Navigate Up

Neurology Center - A-Z Index

#
J
Q
X
Y
Z

Print This Page

Necrotizing enterocolitis

Necrotizing enterocolitis is the death of tissue in the intestine. It occurs most often in premature or sick babies.

Causes

Necrotizing enterocolitis occurs when the lining of the intestinal wall dies and the tissue falls off. The exact cause of this disorder is unknown. It is thought, however, that a drop in blood flow to the bowel keeps the bowel from producing mucus. The mucus protects the gastrointestinal tract. Bacteria in the intestine may also be a cause.

Most of the time, this problem develops in an infant that is ill or premature. It is likely to occur while the infant is still in the hospital.

Babies at higher risk of the condition include:

  • Premature infants
  • Infants who are fed concentrated formulas
  • Infants in a nursery where an outbreak has occurred
  • Infants who have received blood exchange transfusions

Symptoms

Symptoms may come on slowly or suddenly, and may include:

Exams and Tests

Treatment

Treatment for a baby that may have necrotizing entercolis include:

  • Halting regular feedings
  • Relieving gas in the bowel by inserting a tube in the stomach
  • Giving IV fluids and antibiotic medicines
  • Monitoring the condition with abdominal x-rays, blood tests, and measurement of blood gases

The infant will need surgery if there is a hole in the intestines or inflammation of the abdominal wall (peritonitis).

In this surgery, the doctor will:

The bowel is reconnected after several weeks or months when the infection has healed

Outlook (Prognosis)

Necrotizing enterocolitis is a serious disease. About 1 in 4 infants die from it. Early, aggressive treatment helps improve the outcome.

Possible Complications

When to Contact a Medical Professional

Get emergency medical care if any symptoms of necrotizing enterocolitis develop. Infants that have been hospitalized for illness or prematurity are at higher risk and should be watched for this problem.

References

Maheshwari A, Waldemar AC. Digestive system disorders. In: Kliegman RM, Behrman RE, Jenson HB, Stanton BF, eds. Nelson Textbook of Pediatrics. 19th ed. Philadelphia, Pa: Saunders Elsevier; 2011:chap 96.

Updated: 5/21/2013

Todd Eisner, MD, Private practice specializing in Gastroenterology, Boca Raton, FL. Clinical Instructor, Florida Atlantic University School of Medicine. Review provided by VeriMed Healthcare Network. Also reviewed by David Zieve, MD, MHA, Bethanne Black, and the A.D.A.M. Editorial team.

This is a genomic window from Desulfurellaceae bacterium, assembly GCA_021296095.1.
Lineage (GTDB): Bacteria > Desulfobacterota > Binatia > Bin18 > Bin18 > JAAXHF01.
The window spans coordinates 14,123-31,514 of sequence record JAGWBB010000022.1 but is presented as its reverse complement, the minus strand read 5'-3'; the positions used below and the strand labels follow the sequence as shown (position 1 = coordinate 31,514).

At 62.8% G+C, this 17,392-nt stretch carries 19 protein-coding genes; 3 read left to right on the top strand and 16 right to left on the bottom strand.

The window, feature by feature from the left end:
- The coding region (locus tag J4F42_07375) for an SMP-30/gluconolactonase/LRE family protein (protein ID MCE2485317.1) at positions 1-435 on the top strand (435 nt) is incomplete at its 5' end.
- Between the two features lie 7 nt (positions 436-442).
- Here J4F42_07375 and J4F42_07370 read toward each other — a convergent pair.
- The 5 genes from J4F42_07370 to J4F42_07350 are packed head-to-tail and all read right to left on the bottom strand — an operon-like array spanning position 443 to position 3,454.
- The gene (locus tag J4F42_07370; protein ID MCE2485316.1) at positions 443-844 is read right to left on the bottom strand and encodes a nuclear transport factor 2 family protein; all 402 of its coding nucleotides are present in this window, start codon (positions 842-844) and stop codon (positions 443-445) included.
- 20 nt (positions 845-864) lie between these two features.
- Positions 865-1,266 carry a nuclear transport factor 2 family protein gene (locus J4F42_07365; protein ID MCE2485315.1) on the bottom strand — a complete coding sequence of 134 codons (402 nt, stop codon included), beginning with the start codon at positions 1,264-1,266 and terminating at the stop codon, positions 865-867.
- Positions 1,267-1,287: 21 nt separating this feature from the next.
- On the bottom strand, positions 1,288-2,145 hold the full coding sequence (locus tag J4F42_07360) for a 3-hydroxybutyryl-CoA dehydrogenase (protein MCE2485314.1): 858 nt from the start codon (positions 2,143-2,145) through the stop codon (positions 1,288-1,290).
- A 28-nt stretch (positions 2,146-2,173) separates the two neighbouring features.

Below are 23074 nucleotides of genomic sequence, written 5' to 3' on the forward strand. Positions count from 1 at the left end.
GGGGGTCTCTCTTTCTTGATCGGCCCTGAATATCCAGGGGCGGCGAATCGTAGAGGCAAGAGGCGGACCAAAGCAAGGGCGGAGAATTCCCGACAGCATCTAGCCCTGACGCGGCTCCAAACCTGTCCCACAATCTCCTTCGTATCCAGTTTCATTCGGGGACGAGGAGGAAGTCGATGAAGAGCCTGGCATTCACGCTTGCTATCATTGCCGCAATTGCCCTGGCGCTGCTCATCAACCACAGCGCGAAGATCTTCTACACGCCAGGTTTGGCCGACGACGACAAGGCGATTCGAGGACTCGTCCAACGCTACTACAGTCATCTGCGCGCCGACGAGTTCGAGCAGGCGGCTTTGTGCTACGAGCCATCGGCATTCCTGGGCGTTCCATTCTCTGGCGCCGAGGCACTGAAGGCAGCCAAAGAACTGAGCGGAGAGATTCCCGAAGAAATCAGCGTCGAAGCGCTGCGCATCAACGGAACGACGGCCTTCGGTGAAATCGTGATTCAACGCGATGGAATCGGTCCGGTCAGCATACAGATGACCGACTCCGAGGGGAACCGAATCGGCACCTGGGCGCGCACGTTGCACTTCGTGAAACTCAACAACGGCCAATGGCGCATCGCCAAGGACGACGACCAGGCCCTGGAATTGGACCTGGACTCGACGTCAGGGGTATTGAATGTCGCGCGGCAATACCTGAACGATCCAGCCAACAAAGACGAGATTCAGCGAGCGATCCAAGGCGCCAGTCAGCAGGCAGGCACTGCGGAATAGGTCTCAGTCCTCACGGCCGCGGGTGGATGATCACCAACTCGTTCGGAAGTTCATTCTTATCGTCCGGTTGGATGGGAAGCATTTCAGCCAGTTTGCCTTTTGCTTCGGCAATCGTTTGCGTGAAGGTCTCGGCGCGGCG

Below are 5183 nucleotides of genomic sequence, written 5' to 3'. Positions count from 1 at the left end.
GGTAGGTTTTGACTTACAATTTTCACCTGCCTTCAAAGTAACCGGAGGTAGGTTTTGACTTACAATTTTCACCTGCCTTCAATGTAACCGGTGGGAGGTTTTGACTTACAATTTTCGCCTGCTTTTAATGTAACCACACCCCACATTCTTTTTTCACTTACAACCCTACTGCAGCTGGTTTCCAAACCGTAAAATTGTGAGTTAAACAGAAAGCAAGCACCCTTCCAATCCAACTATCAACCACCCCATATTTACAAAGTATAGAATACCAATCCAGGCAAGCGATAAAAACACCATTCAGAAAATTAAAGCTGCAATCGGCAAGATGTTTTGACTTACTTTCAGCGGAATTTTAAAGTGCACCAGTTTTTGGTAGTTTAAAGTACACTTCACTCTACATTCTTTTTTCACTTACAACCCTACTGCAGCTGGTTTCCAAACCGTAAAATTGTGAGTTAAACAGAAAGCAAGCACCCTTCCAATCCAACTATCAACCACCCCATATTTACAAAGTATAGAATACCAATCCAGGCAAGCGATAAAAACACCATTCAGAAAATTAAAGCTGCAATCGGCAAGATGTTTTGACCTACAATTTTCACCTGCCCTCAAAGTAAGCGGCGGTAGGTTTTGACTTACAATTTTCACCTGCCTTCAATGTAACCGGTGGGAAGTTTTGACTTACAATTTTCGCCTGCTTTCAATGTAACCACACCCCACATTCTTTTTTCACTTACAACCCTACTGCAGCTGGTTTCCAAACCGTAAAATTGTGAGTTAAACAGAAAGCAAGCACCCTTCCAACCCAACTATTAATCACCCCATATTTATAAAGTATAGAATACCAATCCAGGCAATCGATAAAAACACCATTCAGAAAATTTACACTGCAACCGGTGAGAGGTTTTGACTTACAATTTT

©  UPMC | Affiliated with the University of Pittsburgh Schools of the Health Sciences
Supplemental content provided by A.D.A.M. Health Solutions. All rights reserved.

For help in finding a doctor or health service that suits your needs, call the UPMC Referral Service at 412-647-UPMC (8762) or 1-800-533-UPMC (8762). Select option 1.

UPMC is an equal opportunity employer. UPMC policy prohibits discrimination or harassment on the basis of race, color, religion, ancestry, national origin, age, sex, genetics, sexual orientation, marital status, familial status, disability, veteran status, or any other legally protected group status. Further, UPMC will continue to support and promote equal employment opportunity, human dignity, and racial, ethnic, and cultural diversity. This policy applies to admissions, employment, and access to and treatment in UPMC programs and activities. This commitment is made by UPMC in accordance with federal, state, and/or local laws and regulations.

Medical information made available on UPMC.com is not intended to be used as a substitute for professional medical advice, diagnosis, or treatment. You should not rely entirely on this information for your health care needs. Ask your own doctor or health care provider any specific medical questions that you have. Further, UPMC.com is not a tool to be used in the case of an emergency. If an emergency arises, you should seek appropriate emergency medical services.

For UPMC Mercy Patients: As a Catholic hospital, UPMC Mercy abides by the Ethical and Religious Directives for Catholic Health Care Services, as determined by the United States Conference of Catholic Bishops. As such, UPMC Mercy neither endorses nor provides medical practices and/or procedures that contradict the moral teachings of the Roman Catholic Church.

© UPMC
Pittsburgh, PA, USA UPMC.com